As these authors argue, intellectual monopoly is an unnecessary evil. Further, it is a relic of medieval and early-modern mercantilist regulations whereby kings and nobles granted efficiency-reducing monopoly privileges to favored constituents. Eliminating intellectual monopoly would reduce the incomes of the intellectual monopolists, but it would unleash new creative energies throughout the economy.
In his recent book The Gridlock Economy, legal scholar Michael Heller argued that intellectual monopoly reduces the pace of innovation. He notes that innovative rap music, like Public Enemy’s initial work, was an early casualty of intellectual monopoly. Demands that artists pay royalties for borrowed music sharply restricted rap musicians’ ability to innovate.
While some people might not care about innovative rap music, many care about access to life-saving new medical technologies. Heller explains how this industry is particularly susceptible to the “tragedy of the anti-commons” created by intellectual monopoly. If an invention requires multiple patented innovations to be implemented, then every individual holder of one of the necessary patents can block further innovation. This slows the pace of economic progress.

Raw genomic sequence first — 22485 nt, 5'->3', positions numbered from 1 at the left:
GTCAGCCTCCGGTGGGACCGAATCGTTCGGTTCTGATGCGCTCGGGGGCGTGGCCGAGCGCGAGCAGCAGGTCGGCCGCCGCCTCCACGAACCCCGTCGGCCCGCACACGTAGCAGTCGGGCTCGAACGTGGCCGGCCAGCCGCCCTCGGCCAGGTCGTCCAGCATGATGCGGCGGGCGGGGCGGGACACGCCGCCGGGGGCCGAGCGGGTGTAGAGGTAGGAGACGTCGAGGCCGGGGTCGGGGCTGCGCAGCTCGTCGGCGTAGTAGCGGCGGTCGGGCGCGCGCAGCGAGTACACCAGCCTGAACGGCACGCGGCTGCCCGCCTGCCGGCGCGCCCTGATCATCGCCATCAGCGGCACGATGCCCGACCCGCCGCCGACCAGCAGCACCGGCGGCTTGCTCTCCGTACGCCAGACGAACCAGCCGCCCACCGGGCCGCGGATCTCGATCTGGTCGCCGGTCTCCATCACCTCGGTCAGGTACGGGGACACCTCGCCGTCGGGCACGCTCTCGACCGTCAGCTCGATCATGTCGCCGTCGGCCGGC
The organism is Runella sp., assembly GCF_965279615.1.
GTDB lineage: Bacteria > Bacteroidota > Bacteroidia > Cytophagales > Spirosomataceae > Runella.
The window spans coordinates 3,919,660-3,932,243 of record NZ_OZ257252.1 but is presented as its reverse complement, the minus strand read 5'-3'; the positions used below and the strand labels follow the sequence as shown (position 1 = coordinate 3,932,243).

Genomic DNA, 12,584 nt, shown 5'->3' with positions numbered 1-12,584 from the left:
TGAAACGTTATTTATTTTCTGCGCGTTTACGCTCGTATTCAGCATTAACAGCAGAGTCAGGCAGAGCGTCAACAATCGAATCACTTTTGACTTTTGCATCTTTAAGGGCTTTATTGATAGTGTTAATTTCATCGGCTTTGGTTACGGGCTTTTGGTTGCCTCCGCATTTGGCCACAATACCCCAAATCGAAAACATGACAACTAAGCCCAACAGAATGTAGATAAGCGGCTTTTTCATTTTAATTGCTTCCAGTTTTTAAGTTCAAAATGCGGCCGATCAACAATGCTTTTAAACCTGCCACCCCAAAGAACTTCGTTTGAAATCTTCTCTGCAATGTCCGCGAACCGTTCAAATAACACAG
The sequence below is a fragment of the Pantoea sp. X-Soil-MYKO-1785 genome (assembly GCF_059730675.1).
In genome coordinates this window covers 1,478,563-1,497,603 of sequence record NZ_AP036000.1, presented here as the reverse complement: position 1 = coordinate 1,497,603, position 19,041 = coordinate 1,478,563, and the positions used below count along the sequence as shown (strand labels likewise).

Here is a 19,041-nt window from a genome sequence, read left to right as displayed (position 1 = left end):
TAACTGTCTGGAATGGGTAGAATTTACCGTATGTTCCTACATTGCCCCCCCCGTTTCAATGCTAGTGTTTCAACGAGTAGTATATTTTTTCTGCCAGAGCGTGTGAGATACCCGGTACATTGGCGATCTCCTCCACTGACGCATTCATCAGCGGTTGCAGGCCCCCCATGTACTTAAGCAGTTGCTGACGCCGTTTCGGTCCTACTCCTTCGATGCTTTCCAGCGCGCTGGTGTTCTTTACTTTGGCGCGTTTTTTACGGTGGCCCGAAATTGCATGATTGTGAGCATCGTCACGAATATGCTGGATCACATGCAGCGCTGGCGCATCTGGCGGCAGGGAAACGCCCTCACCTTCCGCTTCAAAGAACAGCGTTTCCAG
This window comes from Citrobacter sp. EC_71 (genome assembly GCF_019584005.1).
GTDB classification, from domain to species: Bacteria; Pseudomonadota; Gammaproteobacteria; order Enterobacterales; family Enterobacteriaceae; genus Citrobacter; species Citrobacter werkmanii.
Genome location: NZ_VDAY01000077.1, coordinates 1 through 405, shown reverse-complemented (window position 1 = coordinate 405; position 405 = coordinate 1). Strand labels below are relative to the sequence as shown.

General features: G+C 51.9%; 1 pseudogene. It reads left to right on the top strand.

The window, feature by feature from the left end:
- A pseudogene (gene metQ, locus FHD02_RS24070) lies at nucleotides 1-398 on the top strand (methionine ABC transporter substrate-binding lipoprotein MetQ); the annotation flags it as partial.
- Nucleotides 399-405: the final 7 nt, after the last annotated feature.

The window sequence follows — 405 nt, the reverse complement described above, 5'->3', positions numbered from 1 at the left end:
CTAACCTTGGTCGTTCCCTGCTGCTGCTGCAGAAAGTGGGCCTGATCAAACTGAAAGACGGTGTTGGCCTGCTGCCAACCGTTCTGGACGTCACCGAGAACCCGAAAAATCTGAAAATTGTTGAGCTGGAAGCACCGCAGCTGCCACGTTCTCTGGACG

Consider another example. Would Britney Spears’s artistic output fall if her intellectual monopoly rights were rescinded? I doubt it. Ms. Spears is much wealthier than she would be in the absence of intellectual monopoly, but her wealth is largely what economists refer to as economic rent: income in excess of her opportunity cost. Eliminating her intellectual monopoly very likely would not cause her to choose another occupation, but it would lead to an increase in net creative output.
Progress is also slowed by the regulation of food and drugs, which requires years of extensive and expensive testing before a drug can be approved for sale. This means that some lives are saved because people are restricted to hyper-safe drugs, but the lives saved come at the cost of lives that are lost because the appearance of these drugs on the market is delayed. Further, other drugs that would be useful but might carry greater risks never make it to the market to begin with.